of the road from where we were camped suffered terribly the
fence was burned the corn taken and much of it boiled or roasted
by us and the stalks fed to the animals Our camp was on a ridge
the east side of the road very rocky There our arms were stacked
and only half of the company allowed to leave at a time

The next morning [August 3] we left camp early for Springfield
marched leisurely and arived there about one oclock P. M. Waited
there some time for orders where to camp and then marched out
about half a mile west of the court house and camped in a meadow
near where Fort No. 2 stands now. After stacking our arms we
went back into a pasture and rested ourselves under some trees
Here under some trees we done our cooking and stayed most of the
time in day light. At night we had orders to sleep in line on our
arms with our accoutrements on The next day we rested washed
our clothes &c. but we had to hold ourselves in readiness to march
at short notice we now drew plenty of rations and ate plenty of
apples from an orchard near which we baked or boiled to eat We
had a roll call now every two hours to prevent any men leaving


The rebels had followed us on our return from Dug Springs they
had already come as far as Wilsons Creek ten miles from here We
slept the second night in line the same as the first the ranks lying
with thier feet together and thier heads opposite to each other One
night about dark we were marched out to supprise the enemy at
daylight but after marching till midnight saw a rocket sent up
away to the left supposed to be a signal of our movement On see-
ing this Gen. Lyon ordered a halt and soon we were ordered back
to camp ariving there about sunrise The next day in the afternoon
we marched out of town on the Little York road for four miles and
waited about two hours for the rebels to attact us but they did not
come Then we marched back into town and volunteers were
called for to march out and supprise the enemy but soldiers were
not very prompt volunteering, but soon orders came to march back
to camp this object having been abandoned. The weather was now
most intensely hot, so that we could not sleep in the heat of the day

[The Battle of Wilsons Creek, August 10, 186P]

On Friday the 9th of Aug about four oclock in the afternoon the
whole command fired off thier guns and cleaned them and were
ordered to get ready to march by six oclock P. M. with one days
rations in our haversack At the hour appointed we fell in line
and were ready to march We had forty rounds of cartriges in our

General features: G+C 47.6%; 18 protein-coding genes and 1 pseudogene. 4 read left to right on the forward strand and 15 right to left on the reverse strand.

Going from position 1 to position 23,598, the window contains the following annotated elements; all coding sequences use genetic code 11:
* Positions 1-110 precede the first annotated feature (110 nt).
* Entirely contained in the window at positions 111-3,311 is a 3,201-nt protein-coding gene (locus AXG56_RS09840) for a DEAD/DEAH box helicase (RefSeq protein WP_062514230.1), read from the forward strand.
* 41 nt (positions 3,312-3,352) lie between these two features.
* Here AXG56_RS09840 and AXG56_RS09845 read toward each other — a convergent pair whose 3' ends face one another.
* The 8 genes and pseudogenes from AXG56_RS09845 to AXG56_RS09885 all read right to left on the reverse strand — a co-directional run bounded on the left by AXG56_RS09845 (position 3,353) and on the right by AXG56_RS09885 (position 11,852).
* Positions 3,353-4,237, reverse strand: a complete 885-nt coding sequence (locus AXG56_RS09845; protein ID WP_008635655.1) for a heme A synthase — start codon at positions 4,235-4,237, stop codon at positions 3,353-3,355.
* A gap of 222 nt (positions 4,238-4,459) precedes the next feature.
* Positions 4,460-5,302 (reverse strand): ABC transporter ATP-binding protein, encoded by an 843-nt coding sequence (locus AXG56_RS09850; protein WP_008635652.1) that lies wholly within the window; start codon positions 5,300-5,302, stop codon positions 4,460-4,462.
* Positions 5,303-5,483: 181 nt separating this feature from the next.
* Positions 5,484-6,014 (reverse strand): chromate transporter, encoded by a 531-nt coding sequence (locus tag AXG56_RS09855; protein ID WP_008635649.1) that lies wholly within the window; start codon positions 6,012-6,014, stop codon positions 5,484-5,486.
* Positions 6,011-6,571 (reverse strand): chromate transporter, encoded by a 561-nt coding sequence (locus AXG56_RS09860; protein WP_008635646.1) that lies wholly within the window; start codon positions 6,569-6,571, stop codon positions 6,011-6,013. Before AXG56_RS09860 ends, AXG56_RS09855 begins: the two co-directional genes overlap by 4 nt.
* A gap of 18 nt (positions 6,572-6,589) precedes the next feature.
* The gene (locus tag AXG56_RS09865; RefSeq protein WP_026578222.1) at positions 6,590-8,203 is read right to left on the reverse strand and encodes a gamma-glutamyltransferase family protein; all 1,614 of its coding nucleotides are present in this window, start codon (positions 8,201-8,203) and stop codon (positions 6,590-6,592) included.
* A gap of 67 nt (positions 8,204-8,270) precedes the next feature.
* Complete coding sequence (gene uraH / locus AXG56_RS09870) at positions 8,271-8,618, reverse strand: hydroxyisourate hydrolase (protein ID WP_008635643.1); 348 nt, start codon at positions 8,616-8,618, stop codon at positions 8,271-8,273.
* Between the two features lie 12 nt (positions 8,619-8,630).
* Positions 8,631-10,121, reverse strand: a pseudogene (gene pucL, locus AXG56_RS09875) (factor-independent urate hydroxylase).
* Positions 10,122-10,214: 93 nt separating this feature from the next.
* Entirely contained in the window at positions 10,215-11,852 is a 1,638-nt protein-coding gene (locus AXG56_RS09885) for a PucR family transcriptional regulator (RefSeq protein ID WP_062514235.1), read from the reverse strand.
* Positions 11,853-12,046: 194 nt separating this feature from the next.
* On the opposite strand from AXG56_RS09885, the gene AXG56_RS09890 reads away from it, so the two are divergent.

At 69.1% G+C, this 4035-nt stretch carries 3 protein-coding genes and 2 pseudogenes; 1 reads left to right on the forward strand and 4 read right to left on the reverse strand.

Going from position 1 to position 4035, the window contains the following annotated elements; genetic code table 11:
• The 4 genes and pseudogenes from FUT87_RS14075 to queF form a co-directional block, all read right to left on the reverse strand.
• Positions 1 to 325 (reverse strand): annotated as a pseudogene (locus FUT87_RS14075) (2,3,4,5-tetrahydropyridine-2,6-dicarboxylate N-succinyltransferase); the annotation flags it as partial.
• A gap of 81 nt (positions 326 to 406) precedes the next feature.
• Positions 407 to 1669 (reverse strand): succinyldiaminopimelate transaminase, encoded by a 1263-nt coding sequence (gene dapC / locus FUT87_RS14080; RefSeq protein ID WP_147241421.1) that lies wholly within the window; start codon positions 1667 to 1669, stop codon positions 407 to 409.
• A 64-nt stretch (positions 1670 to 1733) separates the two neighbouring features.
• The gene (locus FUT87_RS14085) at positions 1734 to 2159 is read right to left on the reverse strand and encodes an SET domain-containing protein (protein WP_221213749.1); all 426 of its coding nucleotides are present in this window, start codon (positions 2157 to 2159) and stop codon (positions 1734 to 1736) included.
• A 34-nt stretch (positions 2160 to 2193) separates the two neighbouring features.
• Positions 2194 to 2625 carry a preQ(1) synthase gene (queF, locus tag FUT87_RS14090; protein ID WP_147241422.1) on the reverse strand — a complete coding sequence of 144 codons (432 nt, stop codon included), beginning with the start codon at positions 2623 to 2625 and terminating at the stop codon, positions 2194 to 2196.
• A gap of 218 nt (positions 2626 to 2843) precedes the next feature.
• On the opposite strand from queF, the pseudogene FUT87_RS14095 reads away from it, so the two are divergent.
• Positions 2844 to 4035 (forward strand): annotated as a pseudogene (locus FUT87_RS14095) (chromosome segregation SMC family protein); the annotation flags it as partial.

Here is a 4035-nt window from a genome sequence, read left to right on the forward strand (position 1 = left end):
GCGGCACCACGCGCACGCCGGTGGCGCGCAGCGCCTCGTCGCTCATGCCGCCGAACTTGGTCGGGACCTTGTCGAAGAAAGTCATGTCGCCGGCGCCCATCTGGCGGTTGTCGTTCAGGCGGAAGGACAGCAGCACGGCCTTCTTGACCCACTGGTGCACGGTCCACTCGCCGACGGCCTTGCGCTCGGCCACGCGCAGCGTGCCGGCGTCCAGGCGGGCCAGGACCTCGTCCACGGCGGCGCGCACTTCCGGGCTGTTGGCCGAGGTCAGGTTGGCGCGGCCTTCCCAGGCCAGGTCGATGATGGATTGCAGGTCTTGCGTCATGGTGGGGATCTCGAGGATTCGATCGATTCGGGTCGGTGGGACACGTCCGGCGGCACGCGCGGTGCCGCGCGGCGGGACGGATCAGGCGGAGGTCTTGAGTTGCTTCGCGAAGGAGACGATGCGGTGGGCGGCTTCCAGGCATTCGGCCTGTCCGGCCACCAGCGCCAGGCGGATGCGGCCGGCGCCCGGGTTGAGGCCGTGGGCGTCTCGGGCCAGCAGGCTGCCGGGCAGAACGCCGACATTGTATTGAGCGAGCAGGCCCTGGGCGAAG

cartrige boxes and our guns loaded Our train was loaded and
driven up into the town as usual when we left camp The sick
were all sent into town Four hundred Home Guards were left to
guard the town The rest of the command all went out Col.
Seigel with his brigade went out on the Telegraph road a few
miles then turned to the left and went round and attacted the
enemy at Sharpe's house on the south side of Wilsons Creek, the
enemy were north west of him camped along the creek. Gen. Lyon

7. In his report of the battle of Wilson's creek (also known as the battle of Oak Hills),
Union Major General Fremont stated: "General Lyon, in three columns, under himself,
Sigel, and Sturgis, attacked the enemy at 6:30 o'clock on the morning of the 10th, 9
miles southeast of Springfield. Engagement severe. Our loss about 800 killed and wounded.
General Lyon killed in charge at head of his column. Our force 8,000, including 2,000
Home Guards. Muster roll reported taken from the enemy 23,000, including regiments
from Louisiana, Tennessee, Mississippi, with Texan Rangers and Cherokee half-breeds.
This statement corroborated by prisoners." War of the Rebellion, Series I, v. 3, p. 54.

Brigadier General McCulloch, who commanded the Confederate forces, stated in his
official report that his ". . . effective force was 5,300 infantry, 15 pieces of artillery,
and 6,000 horsemen, armed with flint-lock muskets, rifles, and shot-guns. . . ." He
also stated: "The force of the enemy, between nine and ten thousand, was composed of
well-disciplined troops, well armed, and a large part of them belonging to the old Army
of the United States. With every advantage on their side they have met with a signal
repulse. The loss of the enemy is 800 killed, 1,000 wounded, and 300 prisoners. We
captured six pieces of artillery, several hundred stand of small arms, and several of their
standards. . . . Our loss was also severe, and we mourn the death of many a gallant
officer and soldier. Our killed amounts to 265, 800 wounded, and 30 missing. . , ."
Ibid., pp. 104, 106.


commanded the other brigade in person which consisted of the 1st
Mo, 1st Iowa, 1st & 2nd Kansas Totten's and Dubois batteries
Four companies of regular Inft. and two companies of rifle re-
cruits from St. Louis, also some cavalry in all numbering about
three thousand men Col Seigel command numbered about twelve